Living with cataracts can be difficult for both the individual and their loved ones, but understanding more about cataracts and how they can be treated is the first step to getting more control over the condition.
Read on to explore the facts about cataracts.
What are cataracts?
A cataract is a condition in which the lens of the eye becomes increasingly opaque, causing cloudy or blurred vision. Usually, the symptoms develop gradually over time, worsening as it goes on. The National Eye Institute estimates that more than half of all Americans will either have a cataract or have undergone surgery for cataracts by the age of 80.
What are the early signs of cataracts?
Early diagnosis is not only helpful for treating the condition itself, but it can also make sure the individual is safe during day-to-day life. Cataracts can make it difficult to drive or move around safely, as the vision is obscured. That’s why it’s important to look out for the early signs of cataracts.
- Blurred or misty eyesight
- Finding lights too bright or glaring
- Finding it harder to see in low light
- Colours looking faded
If you feel like your vision or the vision of a loved one is slowly fading, it’s worth seeking expert advice from a doctor or optician.
What sort of treatment is available for cataracts?
When diagnosed with cataracts, many people wonder: “Do cataracts cause blindness?” That really depends on the individual. For some people, near-total blindness is an unfortunate effect of cataracts, but for others, it won’t develop that far or surgery can help to prevent it.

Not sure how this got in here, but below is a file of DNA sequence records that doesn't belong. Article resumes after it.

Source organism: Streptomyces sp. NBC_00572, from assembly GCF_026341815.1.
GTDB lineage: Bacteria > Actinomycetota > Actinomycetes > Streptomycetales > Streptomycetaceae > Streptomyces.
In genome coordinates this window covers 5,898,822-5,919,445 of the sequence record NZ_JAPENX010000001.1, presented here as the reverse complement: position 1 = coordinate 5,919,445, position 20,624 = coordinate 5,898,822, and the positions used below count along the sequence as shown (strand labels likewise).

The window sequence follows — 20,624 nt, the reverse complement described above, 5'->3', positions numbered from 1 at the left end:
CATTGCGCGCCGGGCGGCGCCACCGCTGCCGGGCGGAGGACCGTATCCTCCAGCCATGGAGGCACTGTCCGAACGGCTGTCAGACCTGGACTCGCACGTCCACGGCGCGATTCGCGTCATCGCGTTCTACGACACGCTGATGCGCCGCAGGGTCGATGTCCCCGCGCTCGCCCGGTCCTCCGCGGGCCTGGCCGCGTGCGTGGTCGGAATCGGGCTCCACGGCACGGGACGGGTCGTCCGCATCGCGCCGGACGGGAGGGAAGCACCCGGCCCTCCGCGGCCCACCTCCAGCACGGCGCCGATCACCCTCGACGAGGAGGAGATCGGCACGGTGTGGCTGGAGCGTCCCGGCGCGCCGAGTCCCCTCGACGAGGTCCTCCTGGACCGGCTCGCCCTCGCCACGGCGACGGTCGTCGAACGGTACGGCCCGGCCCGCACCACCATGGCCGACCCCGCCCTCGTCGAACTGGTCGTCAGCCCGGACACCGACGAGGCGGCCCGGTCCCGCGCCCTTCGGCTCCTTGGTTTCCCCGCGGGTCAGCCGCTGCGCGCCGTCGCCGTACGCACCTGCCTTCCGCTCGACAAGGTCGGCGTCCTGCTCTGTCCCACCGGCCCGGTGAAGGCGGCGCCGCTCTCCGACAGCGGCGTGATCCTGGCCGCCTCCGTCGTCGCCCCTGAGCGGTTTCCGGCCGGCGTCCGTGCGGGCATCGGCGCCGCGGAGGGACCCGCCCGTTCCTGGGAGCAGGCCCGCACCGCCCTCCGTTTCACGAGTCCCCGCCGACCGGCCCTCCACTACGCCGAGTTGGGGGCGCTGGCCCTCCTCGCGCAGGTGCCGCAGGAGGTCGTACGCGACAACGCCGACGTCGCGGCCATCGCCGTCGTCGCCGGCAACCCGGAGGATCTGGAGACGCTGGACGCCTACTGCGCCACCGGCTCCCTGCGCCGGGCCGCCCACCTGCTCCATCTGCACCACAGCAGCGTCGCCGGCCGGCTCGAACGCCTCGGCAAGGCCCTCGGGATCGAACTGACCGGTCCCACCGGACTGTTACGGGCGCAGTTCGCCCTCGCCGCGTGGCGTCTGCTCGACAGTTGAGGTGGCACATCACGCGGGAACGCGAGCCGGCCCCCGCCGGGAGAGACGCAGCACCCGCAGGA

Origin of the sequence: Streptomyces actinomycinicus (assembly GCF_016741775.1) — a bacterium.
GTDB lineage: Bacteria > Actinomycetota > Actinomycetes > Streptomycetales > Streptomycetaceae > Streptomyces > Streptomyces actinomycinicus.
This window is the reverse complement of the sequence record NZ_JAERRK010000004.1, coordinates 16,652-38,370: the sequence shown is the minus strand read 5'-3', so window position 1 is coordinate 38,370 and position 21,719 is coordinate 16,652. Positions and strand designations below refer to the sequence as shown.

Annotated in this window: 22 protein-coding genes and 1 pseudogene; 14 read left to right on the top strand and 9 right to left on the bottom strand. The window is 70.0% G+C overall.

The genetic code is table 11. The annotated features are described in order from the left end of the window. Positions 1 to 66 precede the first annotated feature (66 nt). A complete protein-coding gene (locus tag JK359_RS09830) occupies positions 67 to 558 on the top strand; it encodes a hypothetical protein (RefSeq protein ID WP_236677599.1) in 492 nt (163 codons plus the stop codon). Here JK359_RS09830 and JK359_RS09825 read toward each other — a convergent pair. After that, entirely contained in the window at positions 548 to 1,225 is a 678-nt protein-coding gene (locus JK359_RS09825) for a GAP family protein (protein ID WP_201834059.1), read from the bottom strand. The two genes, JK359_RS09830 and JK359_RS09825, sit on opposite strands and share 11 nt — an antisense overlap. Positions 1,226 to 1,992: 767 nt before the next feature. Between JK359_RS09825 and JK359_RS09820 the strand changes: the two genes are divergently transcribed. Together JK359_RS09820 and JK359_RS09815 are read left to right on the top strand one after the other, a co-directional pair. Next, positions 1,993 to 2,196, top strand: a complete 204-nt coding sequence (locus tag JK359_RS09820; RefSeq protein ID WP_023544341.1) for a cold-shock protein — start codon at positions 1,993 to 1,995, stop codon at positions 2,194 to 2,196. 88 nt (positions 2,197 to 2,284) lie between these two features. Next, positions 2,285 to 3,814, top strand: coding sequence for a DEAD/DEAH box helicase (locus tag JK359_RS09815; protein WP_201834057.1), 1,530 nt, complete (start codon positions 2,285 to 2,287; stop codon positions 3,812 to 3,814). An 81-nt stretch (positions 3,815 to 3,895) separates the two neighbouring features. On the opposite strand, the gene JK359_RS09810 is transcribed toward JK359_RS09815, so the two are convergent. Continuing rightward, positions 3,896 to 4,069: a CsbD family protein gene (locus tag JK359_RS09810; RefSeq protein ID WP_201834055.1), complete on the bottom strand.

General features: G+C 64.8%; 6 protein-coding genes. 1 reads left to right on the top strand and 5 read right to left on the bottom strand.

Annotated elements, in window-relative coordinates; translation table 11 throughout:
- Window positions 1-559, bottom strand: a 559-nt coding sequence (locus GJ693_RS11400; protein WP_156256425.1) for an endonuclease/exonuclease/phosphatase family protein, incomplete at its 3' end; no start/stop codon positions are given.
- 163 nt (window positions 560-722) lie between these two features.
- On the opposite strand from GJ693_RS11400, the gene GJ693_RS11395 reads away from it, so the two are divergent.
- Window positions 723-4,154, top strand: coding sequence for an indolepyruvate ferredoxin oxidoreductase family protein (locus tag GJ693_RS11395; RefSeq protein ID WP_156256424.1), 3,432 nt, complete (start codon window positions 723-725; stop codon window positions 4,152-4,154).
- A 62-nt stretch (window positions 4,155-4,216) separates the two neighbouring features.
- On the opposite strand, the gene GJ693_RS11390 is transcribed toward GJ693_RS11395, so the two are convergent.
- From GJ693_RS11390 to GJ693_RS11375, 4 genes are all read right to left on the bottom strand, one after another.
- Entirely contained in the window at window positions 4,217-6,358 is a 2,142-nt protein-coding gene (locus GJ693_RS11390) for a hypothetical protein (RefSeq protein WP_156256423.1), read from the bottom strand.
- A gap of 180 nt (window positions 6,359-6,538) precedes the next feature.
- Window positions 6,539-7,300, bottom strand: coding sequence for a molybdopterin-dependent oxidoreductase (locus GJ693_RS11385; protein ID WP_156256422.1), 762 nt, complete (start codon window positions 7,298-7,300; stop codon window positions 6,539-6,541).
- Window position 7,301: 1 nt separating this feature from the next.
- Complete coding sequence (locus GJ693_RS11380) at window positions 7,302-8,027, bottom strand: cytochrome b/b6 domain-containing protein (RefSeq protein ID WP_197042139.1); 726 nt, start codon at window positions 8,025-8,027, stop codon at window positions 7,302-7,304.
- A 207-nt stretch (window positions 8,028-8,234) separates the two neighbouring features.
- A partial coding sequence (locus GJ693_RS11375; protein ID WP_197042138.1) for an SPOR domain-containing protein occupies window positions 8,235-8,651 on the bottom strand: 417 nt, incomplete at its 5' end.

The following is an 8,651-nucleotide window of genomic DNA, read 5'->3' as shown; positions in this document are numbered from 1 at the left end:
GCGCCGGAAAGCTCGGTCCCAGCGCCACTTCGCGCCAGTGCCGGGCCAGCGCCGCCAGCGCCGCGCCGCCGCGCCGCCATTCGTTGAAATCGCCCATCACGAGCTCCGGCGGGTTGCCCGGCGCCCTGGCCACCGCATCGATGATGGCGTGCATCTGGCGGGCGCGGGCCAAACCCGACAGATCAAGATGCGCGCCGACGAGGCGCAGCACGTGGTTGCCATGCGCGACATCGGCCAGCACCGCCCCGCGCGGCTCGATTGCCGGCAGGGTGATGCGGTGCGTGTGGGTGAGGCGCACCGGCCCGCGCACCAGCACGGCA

Caring for someone with cataracts usually depends on managing the damage to their eyesight in a number of ways.
It might include:
- Organizing transportation
- Driving them around
- Administering eye drops or other medication
- Taking care of household tasks that are difficult with impaired vision such as shopping for groceries, navigating on a computer, and cleaning the house.
- Monitoring sight loss as time goes on
It’s important that the individual stays as happy and healthy as possible and continues to receive treatment for cataracts. As a progressive condition, what happens if cataracts are left untreated is that still more vision damage will occur. With the right treatment, the progress can be slowed down, so as to have as small an impact on the quality of life as possible.